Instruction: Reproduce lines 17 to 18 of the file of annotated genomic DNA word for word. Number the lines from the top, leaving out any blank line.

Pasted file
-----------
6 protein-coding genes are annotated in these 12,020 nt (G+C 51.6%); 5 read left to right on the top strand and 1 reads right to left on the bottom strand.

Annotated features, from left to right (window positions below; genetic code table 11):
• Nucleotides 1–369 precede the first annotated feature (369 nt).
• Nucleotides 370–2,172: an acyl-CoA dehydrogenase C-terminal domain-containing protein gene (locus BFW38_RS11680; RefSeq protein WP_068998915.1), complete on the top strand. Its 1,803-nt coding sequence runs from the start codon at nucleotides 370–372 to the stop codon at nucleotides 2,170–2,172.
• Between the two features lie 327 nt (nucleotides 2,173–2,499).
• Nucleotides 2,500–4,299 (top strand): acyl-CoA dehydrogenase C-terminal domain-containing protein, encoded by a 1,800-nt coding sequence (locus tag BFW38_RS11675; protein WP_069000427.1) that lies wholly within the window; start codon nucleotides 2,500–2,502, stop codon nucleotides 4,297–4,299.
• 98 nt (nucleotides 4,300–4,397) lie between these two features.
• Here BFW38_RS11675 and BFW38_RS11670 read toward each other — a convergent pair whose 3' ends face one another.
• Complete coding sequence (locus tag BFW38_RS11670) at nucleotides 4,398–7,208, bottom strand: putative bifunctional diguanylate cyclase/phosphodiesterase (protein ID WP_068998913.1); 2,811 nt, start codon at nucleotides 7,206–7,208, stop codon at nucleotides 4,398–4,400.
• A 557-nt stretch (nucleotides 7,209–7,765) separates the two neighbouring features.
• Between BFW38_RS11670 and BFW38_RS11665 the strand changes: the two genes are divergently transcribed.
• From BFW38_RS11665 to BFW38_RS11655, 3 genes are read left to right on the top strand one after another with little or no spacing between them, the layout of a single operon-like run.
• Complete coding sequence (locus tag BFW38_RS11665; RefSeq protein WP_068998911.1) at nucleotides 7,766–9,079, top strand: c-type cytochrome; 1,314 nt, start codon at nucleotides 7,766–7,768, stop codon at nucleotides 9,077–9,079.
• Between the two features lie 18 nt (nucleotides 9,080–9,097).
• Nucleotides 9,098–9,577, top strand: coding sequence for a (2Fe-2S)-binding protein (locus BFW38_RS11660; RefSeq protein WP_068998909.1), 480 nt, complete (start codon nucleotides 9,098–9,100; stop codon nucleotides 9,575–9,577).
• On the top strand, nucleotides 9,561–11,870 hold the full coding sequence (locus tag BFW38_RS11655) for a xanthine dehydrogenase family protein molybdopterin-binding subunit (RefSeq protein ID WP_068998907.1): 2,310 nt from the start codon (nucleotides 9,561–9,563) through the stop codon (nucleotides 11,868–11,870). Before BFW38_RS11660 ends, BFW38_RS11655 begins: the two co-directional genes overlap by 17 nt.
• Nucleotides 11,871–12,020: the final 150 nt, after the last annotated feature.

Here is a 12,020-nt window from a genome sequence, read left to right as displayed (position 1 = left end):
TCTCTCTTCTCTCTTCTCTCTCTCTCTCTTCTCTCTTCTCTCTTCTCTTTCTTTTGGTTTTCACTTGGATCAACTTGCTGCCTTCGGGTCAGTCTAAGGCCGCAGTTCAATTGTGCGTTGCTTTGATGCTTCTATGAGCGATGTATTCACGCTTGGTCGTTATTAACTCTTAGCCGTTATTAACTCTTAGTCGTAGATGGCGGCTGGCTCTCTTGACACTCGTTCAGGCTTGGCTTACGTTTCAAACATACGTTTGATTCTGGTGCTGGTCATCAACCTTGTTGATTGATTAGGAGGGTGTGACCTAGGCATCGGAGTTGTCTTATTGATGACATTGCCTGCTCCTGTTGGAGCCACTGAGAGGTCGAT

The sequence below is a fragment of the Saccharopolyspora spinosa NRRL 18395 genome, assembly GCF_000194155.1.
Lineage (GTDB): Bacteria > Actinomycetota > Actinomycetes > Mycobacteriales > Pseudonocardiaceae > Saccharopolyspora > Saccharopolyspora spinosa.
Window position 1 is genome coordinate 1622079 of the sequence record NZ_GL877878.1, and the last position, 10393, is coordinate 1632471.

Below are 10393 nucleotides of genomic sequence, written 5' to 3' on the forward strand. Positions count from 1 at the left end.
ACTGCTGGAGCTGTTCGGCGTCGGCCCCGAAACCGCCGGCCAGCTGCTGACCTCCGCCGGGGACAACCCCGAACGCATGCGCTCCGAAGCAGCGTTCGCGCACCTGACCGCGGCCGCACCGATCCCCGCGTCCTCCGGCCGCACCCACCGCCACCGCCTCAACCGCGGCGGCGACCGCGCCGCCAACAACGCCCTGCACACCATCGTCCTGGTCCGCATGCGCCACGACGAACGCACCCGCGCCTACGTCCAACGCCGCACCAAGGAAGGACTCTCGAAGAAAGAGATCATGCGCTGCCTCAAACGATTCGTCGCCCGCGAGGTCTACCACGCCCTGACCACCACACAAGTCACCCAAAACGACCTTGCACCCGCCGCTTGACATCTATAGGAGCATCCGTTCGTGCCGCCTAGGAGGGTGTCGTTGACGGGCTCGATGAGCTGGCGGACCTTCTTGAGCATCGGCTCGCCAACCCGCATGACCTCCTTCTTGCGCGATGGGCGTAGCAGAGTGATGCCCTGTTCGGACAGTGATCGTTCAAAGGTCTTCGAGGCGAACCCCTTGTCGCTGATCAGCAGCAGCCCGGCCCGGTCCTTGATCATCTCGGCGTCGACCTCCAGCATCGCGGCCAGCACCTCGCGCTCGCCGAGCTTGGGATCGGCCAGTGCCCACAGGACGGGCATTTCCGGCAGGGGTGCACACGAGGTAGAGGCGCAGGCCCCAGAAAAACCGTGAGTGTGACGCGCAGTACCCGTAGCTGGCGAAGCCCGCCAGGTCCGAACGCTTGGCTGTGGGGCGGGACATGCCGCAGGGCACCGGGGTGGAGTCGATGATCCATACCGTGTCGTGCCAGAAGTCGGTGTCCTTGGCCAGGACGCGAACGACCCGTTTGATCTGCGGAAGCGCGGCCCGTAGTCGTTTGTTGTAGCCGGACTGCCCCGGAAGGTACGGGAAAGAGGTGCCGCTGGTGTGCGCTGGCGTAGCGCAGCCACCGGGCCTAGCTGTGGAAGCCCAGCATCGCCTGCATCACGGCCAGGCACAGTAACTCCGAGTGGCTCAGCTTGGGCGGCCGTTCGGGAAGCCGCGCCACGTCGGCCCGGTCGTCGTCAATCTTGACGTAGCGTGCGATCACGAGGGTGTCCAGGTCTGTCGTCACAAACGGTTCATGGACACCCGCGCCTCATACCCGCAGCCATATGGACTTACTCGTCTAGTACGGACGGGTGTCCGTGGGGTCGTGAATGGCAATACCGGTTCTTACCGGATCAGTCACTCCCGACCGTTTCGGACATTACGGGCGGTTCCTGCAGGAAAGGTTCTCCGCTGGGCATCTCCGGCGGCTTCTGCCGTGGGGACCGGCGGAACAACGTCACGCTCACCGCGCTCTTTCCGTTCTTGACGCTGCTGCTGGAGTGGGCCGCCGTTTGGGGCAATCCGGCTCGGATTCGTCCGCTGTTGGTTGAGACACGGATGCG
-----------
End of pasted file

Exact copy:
• Nucleotides 11,871–12,020: the final 150 nt, after the last annotated feature.

Here is a 12,020-nt window from a genome sequence, read left to right as displayed (position 1 = left end):